Before you can hire a new tutor, you have to determine if they are going to be an employee or an independent contractor. This is a highly debated topic in the tutoring world and everyone seems to have an opinion. But fortunately, the IRS has some very clear guidelines to help us.
Now, some of you may be asking yourselves, what is the difference? Why does it matter?
When you hire additional tutors, they become workers. You must classify them as either employees or independent contractors. To be quite honest, this will probably be one of your biggest business decisions when it comes to scaling your tutoring business. It will affect how much control you can have over your tutors, the type and amount of taxes you will pay, and so much more.
If you hire employees, then you will withhold income taxes and you will pay social security, Medicare, and unemployment tax on their wages. Independent contractors, however, are not technically employees of your business. They are contracted to do a particular job or project. An example is a freelancer that a business hires to do a project. In this case, the employer doesn’t have to withhold or pay any taxes. The independent contractor is responsible for paying all of their taxes.
As you can already tell, it’s a lot cheaper on the business owner to hire independent contractors instead of employees. And you’re probably thinking, why should I read any further? The answer is obvious, right?
But, wait. There’s more.
The decision essentially comes down to a “control test”. The IRS has three categories that they use to help determine this. The categories are behavioral control, financial control, and the relationship between the business and the tutor.
Let’s start with behavioral control. Do you plan to provide instructions about when, where, and how the tutor must do their work? If so, then you will need to hire your new tutor as an employee.
The next test is financial control. If the business has a right to direct or control the financial and business aspects of the worker’s job, then they are an employee. Think about how you will pay your tutors. Will you pay them an hourly or weekly rate? Or, will you pay them by the project? Can your tutor work for other tutoring companies while also working for you? This determines how much financial control you have over your tutor and thus becomes a factor in deciding whether your tutor is an employee or independent contractor.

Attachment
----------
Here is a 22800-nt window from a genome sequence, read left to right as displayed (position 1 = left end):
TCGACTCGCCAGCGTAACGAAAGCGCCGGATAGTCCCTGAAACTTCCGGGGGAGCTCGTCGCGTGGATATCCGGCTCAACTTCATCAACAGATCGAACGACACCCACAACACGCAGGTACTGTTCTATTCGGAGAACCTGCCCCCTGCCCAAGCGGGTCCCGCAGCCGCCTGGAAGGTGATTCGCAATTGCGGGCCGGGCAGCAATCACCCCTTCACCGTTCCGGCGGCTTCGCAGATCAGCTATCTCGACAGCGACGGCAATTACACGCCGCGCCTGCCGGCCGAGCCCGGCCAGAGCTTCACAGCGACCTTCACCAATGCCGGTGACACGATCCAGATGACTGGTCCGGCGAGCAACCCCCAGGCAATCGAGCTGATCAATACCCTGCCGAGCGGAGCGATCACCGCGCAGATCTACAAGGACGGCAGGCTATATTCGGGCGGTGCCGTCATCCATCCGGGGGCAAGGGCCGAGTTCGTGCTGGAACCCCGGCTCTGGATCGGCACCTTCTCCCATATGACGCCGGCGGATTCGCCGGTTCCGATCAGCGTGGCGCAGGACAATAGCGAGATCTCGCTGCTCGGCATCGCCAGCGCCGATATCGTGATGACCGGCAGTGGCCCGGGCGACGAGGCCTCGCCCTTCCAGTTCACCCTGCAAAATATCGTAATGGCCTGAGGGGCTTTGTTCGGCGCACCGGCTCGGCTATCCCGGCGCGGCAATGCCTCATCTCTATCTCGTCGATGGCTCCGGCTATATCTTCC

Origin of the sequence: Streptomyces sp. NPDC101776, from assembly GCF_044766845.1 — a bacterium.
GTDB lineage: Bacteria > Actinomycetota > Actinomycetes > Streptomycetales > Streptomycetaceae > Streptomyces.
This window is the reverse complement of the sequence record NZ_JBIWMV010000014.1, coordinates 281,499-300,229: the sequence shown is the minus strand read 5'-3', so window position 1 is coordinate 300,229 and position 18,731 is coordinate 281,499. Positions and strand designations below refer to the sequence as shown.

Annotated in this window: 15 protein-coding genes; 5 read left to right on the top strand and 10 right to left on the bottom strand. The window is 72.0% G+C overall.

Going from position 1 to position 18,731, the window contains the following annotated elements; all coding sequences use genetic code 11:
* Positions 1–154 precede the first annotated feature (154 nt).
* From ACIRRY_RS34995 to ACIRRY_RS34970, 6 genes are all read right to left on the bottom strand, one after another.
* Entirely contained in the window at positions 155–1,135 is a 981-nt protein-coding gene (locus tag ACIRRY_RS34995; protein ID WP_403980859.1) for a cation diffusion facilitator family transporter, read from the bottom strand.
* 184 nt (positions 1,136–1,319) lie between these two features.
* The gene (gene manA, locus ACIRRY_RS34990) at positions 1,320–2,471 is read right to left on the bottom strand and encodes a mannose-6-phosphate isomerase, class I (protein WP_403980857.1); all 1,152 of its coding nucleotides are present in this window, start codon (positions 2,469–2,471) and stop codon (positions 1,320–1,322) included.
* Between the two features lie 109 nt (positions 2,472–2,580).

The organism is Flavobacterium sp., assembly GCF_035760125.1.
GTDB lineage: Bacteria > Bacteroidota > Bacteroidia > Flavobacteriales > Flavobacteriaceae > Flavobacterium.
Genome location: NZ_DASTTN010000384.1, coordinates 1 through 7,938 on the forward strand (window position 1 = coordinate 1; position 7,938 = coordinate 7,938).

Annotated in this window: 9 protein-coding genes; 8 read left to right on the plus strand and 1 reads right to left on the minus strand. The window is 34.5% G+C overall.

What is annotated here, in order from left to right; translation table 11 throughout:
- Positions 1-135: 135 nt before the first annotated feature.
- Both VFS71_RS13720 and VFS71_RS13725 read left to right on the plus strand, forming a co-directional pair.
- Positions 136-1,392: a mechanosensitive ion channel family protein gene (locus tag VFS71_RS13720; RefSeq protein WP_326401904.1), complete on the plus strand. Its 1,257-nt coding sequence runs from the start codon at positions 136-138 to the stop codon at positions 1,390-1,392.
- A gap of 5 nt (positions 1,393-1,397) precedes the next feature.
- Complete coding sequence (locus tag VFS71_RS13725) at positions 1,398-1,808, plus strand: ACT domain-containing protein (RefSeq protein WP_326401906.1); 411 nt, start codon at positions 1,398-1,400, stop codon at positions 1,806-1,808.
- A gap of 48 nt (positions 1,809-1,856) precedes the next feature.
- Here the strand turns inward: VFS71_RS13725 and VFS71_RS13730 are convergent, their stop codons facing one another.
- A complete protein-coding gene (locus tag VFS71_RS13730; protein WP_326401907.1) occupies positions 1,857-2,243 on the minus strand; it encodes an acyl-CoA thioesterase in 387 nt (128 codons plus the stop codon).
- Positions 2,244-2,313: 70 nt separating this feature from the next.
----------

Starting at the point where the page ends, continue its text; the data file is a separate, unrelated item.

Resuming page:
The third test is about the relationship between the worker and the business. How long do you anticipate the tutor working for you? Is it just for a single project or for a set amount of time? Or is the expectation that the tutor will work indefinitely for you or until one of you decide to end the working relationship? If it’s the latter, then you need to hire your tutor as an employee.
So, what does all of this mean for you? Which type of worker should you hire for your tutoring business?
It all comes down to control. Do you want to have control over your tutors and how they work? Or, are you okay with your tutors doing their own thing and having little accountability to you and your business?
It’s a big decision and you should get professional advice from your accountant or CPA. They will best be able to help you decide which direction to go. What may work for me and my business may not work for you and yours.
Are you thinking about opening a tutoring center or scaling your current tutoring business? Check out our Tutoring Center 101 online course. I’ll share step-by-step directions that will teach you how to open, operate, and successfully run a profitable tutoring center.